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Also Known As: Estradiol, E2 Test, 17-Beta, IVF Estradiol

What Is An Estradiol Test?

An estradiol test measures the amount of estradiol hormone in your bloodstream. It is also commonly known as E2 or oestradiol test. Estradiol is one of the primary female sex hormones that also go by STEROID HORMONE. Some people refer to it as 17 Beta-Estradiol as it helps regulate estrous (ovulation period) and menstrual female reproductive cycles. Not only it has a major role in the development of female secondary sexual characteristics, but it is also helpful in the growth and maintenance of female reproductive tissues. The ovarian follicles naturally produce it, making it a natural hormone suitable for use in hormone replacement therapy.

It helps develop and grow female sex organs like fallopian tubes, uterus, breast, and vagina. In many cases, it helps control how the fat is distributed in your body. Estradiol is also important for better joint and bone health if you are a female.

Apart from females, males also have some amount of estradiol in their bodies. The adrenal glands and testes are responsible for making estradiol to prevent the destruction of sperm cells. However, the clinical significance of estradiol in sexual function and development in men is less effective than in women.

What Is The Test Used For?

Your doctor or health care provider may ask for this test if there is any problem with the rate at which you are male or female sex characteristics are developing. He might also subject you to an estradiol test if you are experiencing any of the following:

  • Early menopause symptoms
  • Abnormal menstrual periods
  • Your menstrual cycle has abruptly stopped
  • Abnormal vaginal bleeding
  • Infertility in females

This test helps your doctor determine if you are susceptible to developing an ovarian tumor. The doctor will immediately ask for an estradiol test if the symptoms are prompt. Check for the following symptoms:

  • Unexplained weight loss
  • Frequent urination
  • Bloating or swelling in the abdomen
  • Trouble eating
  • Pain in the pelvic area or abdomen

This blood test can also be used to keep track of your infertility treatments or if you are already expecting.

Why And When Do You Need An Estradiol Test?

The estradiol hormone is released from the adrenal glands and ovaries in females. It is also released by the placenta and other body tissues during pregnancy,, such as fat, skin, liver,  brain, cells, and bone. Estradiol is very important for the following:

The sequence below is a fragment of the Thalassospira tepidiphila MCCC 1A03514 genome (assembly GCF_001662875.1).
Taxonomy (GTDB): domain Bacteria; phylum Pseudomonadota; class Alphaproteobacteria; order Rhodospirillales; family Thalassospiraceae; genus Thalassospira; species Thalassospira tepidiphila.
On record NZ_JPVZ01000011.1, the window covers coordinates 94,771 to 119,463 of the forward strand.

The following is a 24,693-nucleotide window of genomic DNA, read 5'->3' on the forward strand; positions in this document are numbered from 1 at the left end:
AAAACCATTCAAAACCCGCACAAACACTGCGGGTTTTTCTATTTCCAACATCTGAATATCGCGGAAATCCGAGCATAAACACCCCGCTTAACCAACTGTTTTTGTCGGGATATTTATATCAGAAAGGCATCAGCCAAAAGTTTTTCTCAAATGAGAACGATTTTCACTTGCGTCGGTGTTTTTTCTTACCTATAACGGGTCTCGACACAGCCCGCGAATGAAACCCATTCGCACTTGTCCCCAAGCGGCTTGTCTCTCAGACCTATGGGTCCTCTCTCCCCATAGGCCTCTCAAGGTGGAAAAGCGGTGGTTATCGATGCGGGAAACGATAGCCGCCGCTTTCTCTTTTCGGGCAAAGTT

• Distribution of body fat
  • Timely menopause
  • Growth of the uterus, womb, fallopian tubes, and vagina
  • Alterations and modifications of the outer genitals
  • Breast development

In men, estradiol is produced by the testes to help prevent sperms from dying early. However, in women, this test is used to check:

  • If the periods have stopped ( the estradiol levels may vary based on the time of the month)
  • How well the ovaries, placenta, and adrenal gland is working
  • If you are showing any signs and symptoms of ovarian tumor
  • If female or male sexual characteristics are not developing properly

Your doctor may also order this test to see:

  • If your hormone therapy is working during menopause
  • If you are responding positively to the fertility treatment

This test is also effective for people with hypopituitarism and women with fertility treatments.

What Kind Of Sample Is Required For The Test?

A doctor, nurse, or lab technician will take a blood sample from your arm or hand to perform an estradiol test. First, they will clean the area and then look for a suitable vein. The medical professional will use a needle to draw a blood sample from the area, which he will then send to a laboratory for further testing.

Do You Need To Prepare For The Test?

Your doctor or Health Care provider will ask you to temporarily stop consuming certain medications that might affect estradiol test results. However, it is essential to let your doctor know about all the medicines you are taking at the moment. These might include the following:

  • Corticosteroids
  • Birth control pills
  • Antibiotics like ampicillin
  • DHEA supplements
  • Testosterone
  • Medications to manage mental disorders

Remember that estradiol levels are never consistent throughout the day or cycle, so getting your test done on a specific day and time is better.

Are There Any Risks To This Test?

The risks of having an estradiol test are extremely low, but some complications may occur, including:

  • Feeling lightheaded or fainting
  • Multiple punctures due to trouble finding a suitable vein
  • Excessive bleeding
  • Hematoma or accumulation of blood under the skin
  • Infection at the puncture site

What Do The Test Results Mean?

According to the researchers and studies, the normal estradiol hormone levels in normal menstruating women range from 15- 350 pg/ml. This level should be lower than 10 pg/ml for postmenopausal women. The estradiol levels higher than the normal range might indicate the following problems:

The estradiol test results lower than the normal range suggests:

  • Hypopituitarism
  • Menopause
  • Turner syndrome in which a female has one X chromosome instead of two
  • Hypogonadism that occurs when the testes or ovaries cannot produce enough hormone
  • Ovarian failure or premature menopause which occurs when the ovaries stop working before the age of 40
  • Depleted estrogen production due to low body fat
  • Polycystic ovarian syndrome, a female hormonal disorder with a wide range of symptoms that are the leading cause of infertility in most women

Once your doctors have the estradiol test results available, they will discuss them with you in detail then present the most effective options for treatment.

Related Tests: Follicle Stimulating Hormone or FSH Test, Estriol E3 test, Estrone or E1 test

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